Correct: the problem wasn't one of deregulation, but rather one of the regulators believing in the ruddy health of Potemkin villages and the assurances of the local mayors - the rating agencies - that everything was fine.

Since politicization of the mortgage market was a primary cause of this crisis, we should be especially careful to prevent the politicization of the banks that have been given taxpayer assistance. Did Citi really change its view on mortgage cram-downs or was it pressured? How much pressure was really applied to force Bank of America to go through with the Merrill acquisition?

Good luck on that one: knowing Congress, they will try to white-wash their incompetence and venality by politicizing the banks: after all, it's probably the only way to continue a cover-up of Congress' abject failure to do what it is supposed to do.

Restrictions on executive compensation are good fun for politicians, but they are just one step removed from politicians telling banks who to lend to and for what. We have been down that road before, and we know where it leads.

Do we really? I dare say that there is an entire generation of Democratic Congressmen who are just champing at the bit to find out where that road leads and are more than happy to discount the warning signs as remnants of older days.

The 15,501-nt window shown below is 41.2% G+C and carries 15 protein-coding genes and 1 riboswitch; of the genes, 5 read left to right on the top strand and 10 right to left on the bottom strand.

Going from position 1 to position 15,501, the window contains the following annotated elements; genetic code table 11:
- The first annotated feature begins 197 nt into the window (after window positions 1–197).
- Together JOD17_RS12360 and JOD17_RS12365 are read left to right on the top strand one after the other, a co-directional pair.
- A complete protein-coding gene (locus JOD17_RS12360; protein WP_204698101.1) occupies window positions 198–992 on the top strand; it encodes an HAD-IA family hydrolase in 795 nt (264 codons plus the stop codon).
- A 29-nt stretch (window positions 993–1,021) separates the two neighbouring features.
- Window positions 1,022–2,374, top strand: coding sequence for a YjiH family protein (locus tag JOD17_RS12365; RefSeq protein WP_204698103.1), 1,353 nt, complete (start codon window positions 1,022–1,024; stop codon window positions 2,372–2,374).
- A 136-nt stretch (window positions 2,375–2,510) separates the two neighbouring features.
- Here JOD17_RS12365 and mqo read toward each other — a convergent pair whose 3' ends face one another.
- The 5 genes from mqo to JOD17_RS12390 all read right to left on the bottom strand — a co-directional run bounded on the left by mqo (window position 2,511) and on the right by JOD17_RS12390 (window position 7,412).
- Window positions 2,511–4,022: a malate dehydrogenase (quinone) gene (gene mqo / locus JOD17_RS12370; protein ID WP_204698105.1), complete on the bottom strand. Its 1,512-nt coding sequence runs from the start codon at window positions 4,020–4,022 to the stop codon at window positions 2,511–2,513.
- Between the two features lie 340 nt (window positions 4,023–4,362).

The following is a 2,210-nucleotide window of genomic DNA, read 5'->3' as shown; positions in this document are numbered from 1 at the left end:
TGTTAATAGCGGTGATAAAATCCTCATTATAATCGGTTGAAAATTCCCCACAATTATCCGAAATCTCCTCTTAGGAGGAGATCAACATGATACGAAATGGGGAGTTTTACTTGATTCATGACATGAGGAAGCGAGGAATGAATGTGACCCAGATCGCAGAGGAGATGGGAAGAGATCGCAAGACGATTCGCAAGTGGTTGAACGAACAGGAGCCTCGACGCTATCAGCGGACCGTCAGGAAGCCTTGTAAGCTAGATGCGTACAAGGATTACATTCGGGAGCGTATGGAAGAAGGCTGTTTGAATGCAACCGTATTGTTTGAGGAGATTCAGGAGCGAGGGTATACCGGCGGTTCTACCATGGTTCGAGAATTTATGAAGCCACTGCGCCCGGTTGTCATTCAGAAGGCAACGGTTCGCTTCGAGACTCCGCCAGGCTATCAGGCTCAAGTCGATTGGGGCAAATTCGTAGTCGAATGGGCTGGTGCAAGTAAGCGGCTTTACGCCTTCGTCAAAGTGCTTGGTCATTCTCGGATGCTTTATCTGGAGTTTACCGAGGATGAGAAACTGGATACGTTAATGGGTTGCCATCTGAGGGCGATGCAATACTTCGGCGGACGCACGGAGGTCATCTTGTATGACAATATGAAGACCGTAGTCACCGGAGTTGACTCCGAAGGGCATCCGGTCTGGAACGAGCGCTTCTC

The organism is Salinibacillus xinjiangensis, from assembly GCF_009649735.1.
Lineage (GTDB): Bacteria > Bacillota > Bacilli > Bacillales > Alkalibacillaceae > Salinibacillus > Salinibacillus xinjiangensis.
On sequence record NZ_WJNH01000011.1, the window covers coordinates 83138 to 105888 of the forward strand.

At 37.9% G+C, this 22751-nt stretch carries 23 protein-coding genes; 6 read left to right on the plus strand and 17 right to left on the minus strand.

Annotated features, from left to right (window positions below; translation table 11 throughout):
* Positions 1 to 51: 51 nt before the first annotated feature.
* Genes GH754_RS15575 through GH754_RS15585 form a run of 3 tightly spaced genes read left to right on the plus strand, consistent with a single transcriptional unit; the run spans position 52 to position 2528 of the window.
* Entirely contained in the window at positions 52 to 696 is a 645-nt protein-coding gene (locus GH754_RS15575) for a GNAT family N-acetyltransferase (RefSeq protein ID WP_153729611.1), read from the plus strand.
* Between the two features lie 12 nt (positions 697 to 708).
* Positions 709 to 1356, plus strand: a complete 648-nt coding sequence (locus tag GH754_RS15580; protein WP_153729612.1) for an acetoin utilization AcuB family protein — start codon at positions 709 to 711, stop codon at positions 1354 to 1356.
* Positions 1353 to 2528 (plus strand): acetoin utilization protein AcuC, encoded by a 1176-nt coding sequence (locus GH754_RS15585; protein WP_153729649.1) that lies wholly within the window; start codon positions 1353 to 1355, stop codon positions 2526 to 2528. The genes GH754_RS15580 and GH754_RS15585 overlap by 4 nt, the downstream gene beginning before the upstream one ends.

Finally, it should give us pause in responding to the financial crisis of today to realize that this crisis itself was in part an unintended consequence of the monetary policy we employed to deal with the previous recession. Surely, unintended consequences are a real danger when the monetary base has been bloated by a doubling of the Federal Reserve's balance sheet, and the federal deficit seems destined to exceed $1.7 trillion.

This goes to the core of the problem: causality and inevitability.

While causality, either in its legal form or any other form, is a slippery beast at best (if you're honest: if you're not, then you can "prove" anything) and more than difficult to lay out, inevitability is easier, especially because you don't have to be specific.

In this case, it was inevitable that bad things would happen when lax money met politic influence in mortgage lending. Add to that the complicity of those who were supposed to be providing objective assessments - and who were, in reality, colluding with their clients to make as much money as possible while not appearing to be selling their ratings to the highest bidder - and we enter the realm of Rumsfeldian "known unknowns": any good, honest economist could have told you that political interference, cheap money and bad information leads to poor allocation of scarce resources.

The problem today is that no one listens to good, honest economists. The snake-oil sellers, the lawyers and the accountants, the sophists of the markets, are much more attractive, much more entertaining and much easier to understand.